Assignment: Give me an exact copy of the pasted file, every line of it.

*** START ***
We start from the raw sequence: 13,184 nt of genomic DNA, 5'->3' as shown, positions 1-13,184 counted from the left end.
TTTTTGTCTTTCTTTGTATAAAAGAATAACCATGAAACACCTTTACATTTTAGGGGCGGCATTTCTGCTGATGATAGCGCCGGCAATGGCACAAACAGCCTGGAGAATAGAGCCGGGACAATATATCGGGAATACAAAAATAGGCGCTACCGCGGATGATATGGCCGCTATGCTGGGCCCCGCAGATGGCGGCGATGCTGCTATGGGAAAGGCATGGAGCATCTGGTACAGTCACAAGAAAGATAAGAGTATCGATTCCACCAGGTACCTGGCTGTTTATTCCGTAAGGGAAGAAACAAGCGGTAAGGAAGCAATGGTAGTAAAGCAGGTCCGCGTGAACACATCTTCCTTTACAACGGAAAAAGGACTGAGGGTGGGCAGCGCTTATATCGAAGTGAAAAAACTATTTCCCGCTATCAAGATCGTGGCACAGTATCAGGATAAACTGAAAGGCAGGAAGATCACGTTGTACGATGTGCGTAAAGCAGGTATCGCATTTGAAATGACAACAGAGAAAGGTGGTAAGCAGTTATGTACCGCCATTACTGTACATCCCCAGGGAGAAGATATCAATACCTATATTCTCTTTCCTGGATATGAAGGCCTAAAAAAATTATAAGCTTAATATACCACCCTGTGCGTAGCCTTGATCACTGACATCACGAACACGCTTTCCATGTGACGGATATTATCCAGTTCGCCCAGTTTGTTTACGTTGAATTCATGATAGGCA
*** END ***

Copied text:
We start from the raw sequence: 13,184 nt of genomic DNA, 5'->3' as shown, positions 1-13,184 counted from the left end.
TTTTTGTCTTTCTTTGTATAAAAGAATAACCATGAAACACCTTTACATTTTAGGGGCGGCATTTCTGCTGATGATAGCGCCGGCAATGGCACAAACAGCCTGGAGAATAGAGCCGGGACAATATATCGGGAATACAAAAATAGGCGCTACCGCGGATGATATGGCCGCTATGCTGGGCCCCGCAGATGGCGGCGATGCTGCTATGGGAAAGGCATGGAGCATCTGGTACAGTCACAAGAAAGATAAGAGTATCGATTCCACCAGGTACCTGGCTGTTTATTCCGTAAGGGAAGAAACAAGCGGTAAGGAAGCAATGGTAGTAAAGCAGGTCCGCGTGAACACATCTTCCTTTACAACGGAAAAAGGACTGAGGGTGGGCAGCGCTTATATCGAAGTGAAAAAACTATTTCCCGCTATCAAGATCGTGGCACAGTATCAGGATAAACTGAAAGGCAGGAAGATCACGTTGTACGATGTGCGTAAAGCAGGTATCGCATTTGAAATGACAACAGAGAAAGGTGGTAAGCAGTTATGTACCGCCATTACTGTACATCCCCAGGGAGAAGATATCAATACCTATATTCTCTTTCCTGGATATGAAGGCCTAAAAAAATTATAAGCTTAATATACCACCCTGTGCGTAGCCTTGATCACTGACATCACGAACACGCTTTCCATGTGACGGATATTATCCAGTTCGCCCAGTTTGTTTACGTTGAATTCATGATAGGCA